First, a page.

Palestine Magazine January 2019 - Page 27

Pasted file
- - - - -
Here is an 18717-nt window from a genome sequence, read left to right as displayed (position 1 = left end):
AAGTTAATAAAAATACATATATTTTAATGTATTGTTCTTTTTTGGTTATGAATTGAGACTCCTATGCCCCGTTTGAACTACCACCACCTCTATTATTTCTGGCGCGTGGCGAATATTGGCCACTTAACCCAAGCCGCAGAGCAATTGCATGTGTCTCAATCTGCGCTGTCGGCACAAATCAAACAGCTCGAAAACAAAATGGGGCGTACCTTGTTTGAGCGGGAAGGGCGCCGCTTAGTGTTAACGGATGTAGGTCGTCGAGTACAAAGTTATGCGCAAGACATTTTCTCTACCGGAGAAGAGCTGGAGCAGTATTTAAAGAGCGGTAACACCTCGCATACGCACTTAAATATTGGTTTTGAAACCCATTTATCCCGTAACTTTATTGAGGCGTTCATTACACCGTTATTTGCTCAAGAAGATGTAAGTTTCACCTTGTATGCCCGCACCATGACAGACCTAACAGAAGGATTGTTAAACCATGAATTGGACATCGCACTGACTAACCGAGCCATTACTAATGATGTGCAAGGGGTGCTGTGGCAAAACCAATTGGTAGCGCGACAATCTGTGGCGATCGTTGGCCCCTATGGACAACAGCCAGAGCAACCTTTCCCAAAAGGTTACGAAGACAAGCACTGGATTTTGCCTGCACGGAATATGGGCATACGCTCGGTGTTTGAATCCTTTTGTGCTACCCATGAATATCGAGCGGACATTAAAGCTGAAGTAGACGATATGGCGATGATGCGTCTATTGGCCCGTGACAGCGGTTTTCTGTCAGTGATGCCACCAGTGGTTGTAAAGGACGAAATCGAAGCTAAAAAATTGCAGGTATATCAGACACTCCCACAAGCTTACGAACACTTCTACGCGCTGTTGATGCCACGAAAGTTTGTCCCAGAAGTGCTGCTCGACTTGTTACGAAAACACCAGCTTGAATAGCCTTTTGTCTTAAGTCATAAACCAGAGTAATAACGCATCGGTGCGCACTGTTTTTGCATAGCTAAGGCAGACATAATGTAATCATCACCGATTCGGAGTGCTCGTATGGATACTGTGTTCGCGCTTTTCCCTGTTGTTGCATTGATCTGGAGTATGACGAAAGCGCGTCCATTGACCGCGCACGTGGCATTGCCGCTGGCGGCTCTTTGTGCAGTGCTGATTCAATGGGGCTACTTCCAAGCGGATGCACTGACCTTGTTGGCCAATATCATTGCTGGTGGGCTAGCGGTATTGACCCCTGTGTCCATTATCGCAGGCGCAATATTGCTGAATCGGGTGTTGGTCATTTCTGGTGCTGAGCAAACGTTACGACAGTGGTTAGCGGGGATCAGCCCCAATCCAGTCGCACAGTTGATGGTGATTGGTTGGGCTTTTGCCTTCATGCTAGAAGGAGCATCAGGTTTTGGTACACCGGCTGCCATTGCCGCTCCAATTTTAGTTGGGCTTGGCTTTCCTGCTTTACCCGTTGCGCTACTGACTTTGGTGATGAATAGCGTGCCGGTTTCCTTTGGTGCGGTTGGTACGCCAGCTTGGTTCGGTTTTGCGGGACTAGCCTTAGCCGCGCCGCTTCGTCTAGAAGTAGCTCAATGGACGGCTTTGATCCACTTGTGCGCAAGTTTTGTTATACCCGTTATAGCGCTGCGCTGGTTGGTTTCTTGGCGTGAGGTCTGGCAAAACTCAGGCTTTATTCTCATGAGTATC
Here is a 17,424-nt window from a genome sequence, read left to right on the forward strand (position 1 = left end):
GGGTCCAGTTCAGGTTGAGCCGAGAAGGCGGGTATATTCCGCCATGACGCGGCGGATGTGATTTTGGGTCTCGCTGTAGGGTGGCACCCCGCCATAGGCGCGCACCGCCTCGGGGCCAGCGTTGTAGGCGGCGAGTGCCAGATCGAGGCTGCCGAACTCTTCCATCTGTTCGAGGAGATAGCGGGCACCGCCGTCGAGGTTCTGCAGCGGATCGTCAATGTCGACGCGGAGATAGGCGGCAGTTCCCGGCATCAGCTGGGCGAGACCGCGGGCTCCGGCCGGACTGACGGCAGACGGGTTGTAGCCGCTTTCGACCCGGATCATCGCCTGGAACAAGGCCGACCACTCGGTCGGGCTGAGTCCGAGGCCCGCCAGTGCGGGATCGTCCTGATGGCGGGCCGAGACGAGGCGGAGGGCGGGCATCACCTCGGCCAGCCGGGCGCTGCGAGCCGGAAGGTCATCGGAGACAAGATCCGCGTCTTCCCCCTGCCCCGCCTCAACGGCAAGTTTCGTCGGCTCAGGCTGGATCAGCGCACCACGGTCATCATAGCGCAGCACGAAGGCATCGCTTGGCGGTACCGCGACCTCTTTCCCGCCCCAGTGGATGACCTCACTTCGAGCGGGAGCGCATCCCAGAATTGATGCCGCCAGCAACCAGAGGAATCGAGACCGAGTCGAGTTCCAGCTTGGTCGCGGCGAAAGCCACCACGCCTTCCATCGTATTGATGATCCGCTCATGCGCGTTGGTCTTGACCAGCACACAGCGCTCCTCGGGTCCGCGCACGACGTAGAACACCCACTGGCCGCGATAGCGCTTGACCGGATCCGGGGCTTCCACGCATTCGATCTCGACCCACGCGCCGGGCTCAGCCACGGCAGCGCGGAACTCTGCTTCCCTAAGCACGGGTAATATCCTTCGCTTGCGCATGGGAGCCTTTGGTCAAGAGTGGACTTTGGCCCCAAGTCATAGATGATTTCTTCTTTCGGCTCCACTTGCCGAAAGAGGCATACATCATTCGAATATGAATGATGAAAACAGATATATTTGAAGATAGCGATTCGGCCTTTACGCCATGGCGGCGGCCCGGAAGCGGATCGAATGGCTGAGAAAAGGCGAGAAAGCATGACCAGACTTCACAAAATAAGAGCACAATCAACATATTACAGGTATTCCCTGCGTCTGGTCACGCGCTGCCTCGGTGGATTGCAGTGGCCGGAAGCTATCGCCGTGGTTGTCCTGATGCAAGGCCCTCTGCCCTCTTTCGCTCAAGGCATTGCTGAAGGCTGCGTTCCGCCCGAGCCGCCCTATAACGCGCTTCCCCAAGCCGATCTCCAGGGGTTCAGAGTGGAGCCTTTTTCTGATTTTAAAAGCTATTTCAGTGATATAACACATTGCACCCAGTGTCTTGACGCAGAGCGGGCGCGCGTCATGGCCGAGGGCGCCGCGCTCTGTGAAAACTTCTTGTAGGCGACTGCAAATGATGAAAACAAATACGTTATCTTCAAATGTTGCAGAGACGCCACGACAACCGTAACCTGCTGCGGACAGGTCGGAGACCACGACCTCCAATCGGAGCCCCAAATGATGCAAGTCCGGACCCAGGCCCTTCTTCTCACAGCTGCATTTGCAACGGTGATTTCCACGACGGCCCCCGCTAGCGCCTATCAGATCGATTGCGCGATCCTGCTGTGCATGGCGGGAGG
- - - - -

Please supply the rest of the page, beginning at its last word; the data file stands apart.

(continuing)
DANCING Dance studio brings new vibe to Palestine A fter dance performances in Las Vegas and Tokyo, Shana Hansen, 40, has returned home to create a new vibe in downtown Palestine — a fine arts studio that covers a lot of artis- tic ground. Hansen learned to dance from Carole Bentley, owner of Palestine’s Academy of Dance. Hansen, however, plans a broader platform for New Creations, offering voice lessons, musical theater, tumbling, and even a creative movement class for 2- and 3-year- olds. Moreover, dance lessons of all forms — ballet, tap, jazz, hip-hop, and funk — are available for kids and teens, while adults can join the cardio pump class. The studio, 101 W. Oak St., stands hand- somely at Main and Sycamore streets. Prac- tice rooms are light, airy, and open. Large windows bathe the studio in natural light, while wall-length mirrors allow students to learn by watching their movements. Hansen’s broad vision for bringing fine arts to her hometown arose from performing and teaching. She also needed to live closer to family members willing to help with her two children, ages 2 and 6, while her husband travels two weeks each month for work. Her grueling schedule in Oklahoma City included teaching classes and developing the fine arts program at Ulysses S. Grant High School; teaching at Modern Dance Arts, a studio in Norman, Oklahoma; and caring for young children after work. Hansen developed a passion for perform- ing at Oklahoma City University, earning a bachelor of arts degree in dance performance, then performing in off-Broadway musicals in Las Vegas. She also traveled to Japan after 9-11 to star in an aerial performance, titled “Under the Sea,” at Tokyo DisneySea, a theme park near Tokyo. After nearly 30 years of performing, Hansen has learned collaboration underpins successful performance. She has recruited the talents of Leslie Hooe, choir director for Palestine High School and Junior High, and Gabby Denton, who teaches tumbling classes and fills in for other teachers so classes can stay on schedule. Courtesy photo Victor Valdez, 20, of Oklahoma City, is another recruit who moved to Palestine in August to help Hansen open the studio and teach full-time. Valdez learned to dance seven years ago, after he was randomly placed in a jazz class at his junior high school in Oklahoma City. At first, he was unhappy, but he soon loved it. “I like being able to create my emotions and express my pent-up feelings,” Valdez said. He continued taking dance at Ulysses S. Grant High School in Oklahoma City, where he studied with Hansen and others, and worked part-time at Modern Dance Arts in Norman. After graduating, Valdez went to work with his father in construction in Okla- homa City. In 2018, Hansen called Valdez and asked him if he wanted to work at a new studio she was planning. He had never heard of Pales- tine, Texas, but he wanted to try something new. Valdez said he misses the night life of Oklahoma City, as well as other activities, but his work adds to New Creations’ diversity. With Valdez, New Creations can offer more styles of dance — hip-hop, funk, dance for musical theater, and adult cardio groove. That leaves Hansen free to focus on teaching ballet, tap, and jazz. With two large practice rooms and smaller rooms for voice lessons, the studio often runs more than one class at a time. Valdez’ favorite dance style is hip-hop, which allows spontaneity and free expression. Popping, waving, and gliding, he said, can break the ice at parties or social events. Dance can especially help boys, who need an outlet for personal expression and emo- tions they are conditioned to suppress. “It’s like a sigh of relief,” Valdez said. “The studio is a judgment-free zone. We accept everybody.” Valdez and Hansen are focused on includ- ing a wide a range of students to encourage performance and self-expression. Now, two boys are enrolled in classes at New Creations; the studio encourages more to sign up. “My son is not sure if he wants to dance because there are no other boys (in his age group),” Hansen said. JANUARY 2019 27